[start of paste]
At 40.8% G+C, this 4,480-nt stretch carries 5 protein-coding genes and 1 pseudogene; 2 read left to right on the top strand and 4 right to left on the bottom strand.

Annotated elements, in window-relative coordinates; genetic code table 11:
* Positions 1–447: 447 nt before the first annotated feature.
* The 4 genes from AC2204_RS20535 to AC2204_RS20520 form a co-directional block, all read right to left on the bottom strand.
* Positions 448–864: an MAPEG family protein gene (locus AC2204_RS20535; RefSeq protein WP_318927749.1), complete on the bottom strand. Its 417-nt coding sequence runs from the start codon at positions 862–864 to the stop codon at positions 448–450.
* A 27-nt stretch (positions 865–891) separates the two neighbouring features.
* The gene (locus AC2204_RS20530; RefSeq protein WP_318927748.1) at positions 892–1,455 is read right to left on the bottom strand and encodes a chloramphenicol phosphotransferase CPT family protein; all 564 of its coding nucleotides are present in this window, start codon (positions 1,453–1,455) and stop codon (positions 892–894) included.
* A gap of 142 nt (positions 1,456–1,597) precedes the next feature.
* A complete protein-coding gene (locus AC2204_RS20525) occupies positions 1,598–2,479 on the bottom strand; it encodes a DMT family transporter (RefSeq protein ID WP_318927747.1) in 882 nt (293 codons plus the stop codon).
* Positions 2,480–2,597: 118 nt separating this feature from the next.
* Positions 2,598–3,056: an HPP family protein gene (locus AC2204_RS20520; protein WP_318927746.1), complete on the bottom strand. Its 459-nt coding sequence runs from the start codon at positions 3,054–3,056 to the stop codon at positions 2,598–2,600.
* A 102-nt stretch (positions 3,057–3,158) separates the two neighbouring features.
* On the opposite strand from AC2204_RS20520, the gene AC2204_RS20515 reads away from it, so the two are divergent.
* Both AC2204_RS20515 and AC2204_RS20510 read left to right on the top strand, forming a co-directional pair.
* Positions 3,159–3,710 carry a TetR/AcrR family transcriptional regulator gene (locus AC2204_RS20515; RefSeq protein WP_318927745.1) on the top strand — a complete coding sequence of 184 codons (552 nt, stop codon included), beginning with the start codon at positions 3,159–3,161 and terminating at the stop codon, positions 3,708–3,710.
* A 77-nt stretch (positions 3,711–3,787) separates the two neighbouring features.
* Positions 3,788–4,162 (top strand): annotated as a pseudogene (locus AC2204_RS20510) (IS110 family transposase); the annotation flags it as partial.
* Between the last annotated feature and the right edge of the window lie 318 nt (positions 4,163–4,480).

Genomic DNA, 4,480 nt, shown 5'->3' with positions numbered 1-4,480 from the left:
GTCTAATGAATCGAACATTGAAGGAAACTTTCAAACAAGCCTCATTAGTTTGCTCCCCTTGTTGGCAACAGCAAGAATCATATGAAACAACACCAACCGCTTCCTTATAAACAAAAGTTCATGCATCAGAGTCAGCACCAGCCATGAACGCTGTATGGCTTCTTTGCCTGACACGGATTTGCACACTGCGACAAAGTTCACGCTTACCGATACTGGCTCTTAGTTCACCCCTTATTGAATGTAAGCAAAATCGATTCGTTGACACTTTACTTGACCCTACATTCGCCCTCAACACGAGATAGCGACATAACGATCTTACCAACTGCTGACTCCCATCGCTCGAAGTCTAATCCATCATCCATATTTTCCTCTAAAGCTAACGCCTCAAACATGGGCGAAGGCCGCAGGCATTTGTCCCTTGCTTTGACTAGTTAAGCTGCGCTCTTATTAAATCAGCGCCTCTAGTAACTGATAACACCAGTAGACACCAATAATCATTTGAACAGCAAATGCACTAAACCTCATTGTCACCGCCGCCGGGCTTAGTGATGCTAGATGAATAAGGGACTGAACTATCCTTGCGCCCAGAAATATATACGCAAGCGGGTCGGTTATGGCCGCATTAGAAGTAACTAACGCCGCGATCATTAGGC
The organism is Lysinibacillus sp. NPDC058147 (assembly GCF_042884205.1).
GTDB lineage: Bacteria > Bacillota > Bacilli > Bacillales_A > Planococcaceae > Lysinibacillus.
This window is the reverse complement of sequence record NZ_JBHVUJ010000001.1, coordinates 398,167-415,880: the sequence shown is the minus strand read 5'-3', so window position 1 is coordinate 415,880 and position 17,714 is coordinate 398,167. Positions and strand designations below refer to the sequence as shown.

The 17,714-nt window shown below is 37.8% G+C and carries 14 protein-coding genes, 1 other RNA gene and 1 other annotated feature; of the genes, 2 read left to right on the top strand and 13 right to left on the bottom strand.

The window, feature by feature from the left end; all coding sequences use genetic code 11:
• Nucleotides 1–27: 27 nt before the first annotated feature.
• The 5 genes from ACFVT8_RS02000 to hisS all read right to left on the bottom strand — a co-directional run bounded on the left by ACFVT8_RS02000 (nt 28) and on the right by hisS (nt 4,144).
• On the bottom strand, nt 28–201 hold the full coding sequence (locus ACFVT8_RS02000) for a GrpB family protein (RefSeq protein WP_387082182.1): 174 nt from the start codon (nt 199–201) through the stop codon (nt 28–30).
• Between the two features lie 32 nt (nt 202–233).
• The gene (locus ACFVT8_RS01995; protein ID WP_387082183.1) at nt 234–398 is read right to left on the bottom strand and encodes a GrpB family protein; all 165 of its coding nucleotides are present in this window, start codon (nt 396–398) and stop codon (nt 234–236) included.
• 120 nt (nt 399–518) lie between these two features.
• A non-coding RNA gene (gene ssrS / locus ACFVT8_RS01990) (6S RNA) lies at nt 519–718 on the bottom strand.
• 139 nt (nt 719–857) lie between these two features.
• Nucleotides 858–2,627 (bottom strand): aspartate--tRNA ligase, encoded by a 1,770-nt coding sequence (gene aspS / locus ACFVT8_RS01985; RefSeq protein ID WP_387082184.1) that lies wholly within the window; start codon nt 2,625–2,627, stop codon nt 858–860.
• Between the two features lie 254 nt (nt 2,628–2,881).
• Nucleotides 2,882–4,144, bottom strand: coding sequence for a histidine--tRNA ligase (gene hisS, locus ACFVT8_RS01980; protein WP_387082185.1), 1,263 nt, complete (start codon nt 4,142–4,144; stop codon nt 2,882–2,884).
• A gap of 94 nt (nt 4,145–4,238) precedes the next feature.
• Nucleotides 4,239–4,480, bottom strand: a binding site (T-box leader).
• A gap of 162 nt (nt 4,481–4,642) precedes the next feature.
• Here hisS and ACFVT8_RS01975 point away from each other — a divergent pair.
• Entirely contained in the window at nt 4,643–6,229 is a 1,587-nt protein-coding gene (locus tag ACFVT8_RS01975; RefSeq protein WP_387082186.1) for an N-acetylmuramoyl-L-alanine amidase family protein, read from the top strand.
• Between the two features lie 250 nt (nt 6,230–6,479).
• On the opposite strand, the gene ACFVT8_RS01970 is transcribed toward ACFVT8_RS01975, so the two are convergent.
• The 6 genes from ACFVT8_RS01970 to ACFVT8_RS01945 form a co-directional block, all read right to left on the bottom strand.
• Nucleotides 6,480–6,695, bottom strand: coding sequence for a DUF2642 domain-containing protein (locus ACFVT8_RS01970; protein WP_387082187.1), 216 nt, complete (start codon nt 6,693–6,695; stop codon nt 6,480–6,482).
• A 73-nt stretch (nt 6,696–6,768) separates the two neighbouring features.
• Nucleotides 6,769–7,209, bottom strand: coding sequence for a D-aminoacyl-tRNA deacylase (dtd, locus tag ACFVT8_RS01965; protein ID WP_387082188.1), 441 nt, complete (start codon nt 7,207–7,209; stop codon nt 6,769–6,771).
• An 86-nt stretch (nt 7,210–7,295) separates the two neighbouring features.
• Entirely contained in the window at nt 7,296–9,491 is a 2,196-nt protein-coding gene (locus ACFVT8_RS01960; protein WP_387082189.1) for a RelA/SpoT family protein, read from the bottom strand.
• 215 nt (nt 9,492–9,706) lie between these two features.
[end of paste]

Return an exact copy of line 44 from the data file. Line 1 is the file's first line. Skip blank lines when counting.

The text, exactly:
• The 6 genes from ACFVT8_RS01970 to ACFVT8_RS01945 form a co-directional block, all read right to left on the bottom strand.